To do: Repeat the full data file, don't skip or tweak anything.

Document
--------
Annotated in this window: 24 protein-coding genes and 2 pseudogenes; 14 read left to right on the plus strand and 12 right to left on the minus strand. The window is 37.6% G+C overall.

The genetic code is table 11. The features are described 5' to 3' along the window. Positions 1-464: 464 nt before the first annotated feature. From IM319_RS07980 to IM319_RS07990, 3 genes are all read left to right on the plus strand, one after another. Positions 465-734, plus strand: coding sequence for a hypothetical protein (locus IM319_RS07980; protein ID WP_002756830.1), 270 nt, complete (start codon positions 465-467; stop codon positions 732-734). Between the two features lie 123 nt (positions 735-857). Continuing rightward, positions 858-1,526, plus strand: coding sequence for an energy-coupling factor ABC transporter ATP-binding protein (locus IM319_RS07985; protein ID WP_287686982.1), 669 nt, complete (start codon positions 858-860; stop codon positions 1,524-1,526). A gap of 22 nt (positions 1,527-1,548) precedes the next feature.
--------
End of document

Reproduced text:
Annotated in this window: 24 protein-coding genes and 2 pseudogenes; 14 read left to right on the plus strand and 12 right to left on the minus strand. The window is 37.6% G+C overall.

The genetic code is table 11. The features are described 5' to 3' along the window. Positions 1-464: 464 nt before the first annotated feature. From IM319_RS07980 to IM319_RS07990, 3 genes are all read left to right on the plus strand, one after another. Positions 465-734, plus strand: coding sequence for a hypothetical protein (locus IM319_RS07980; protein ID WP_002756830.1), 270 nt, complete (start codon positions 465-467; stop codon positions 732-734). Between the two features lie 123 nt (positions 735-857). Continuing rightward, positions 858-1,526, plus strand: coding sequence for an energy-coupling factor ABC transporter ATP-binding protein (locus IM319_RS07985; protein ID WP_287686982.1), 669 nt, complete (start codon positions 858-860; stop codon positions 1,524-1,526). A gap of 22 nt (positions 1,527-1,548) precedes the next feature.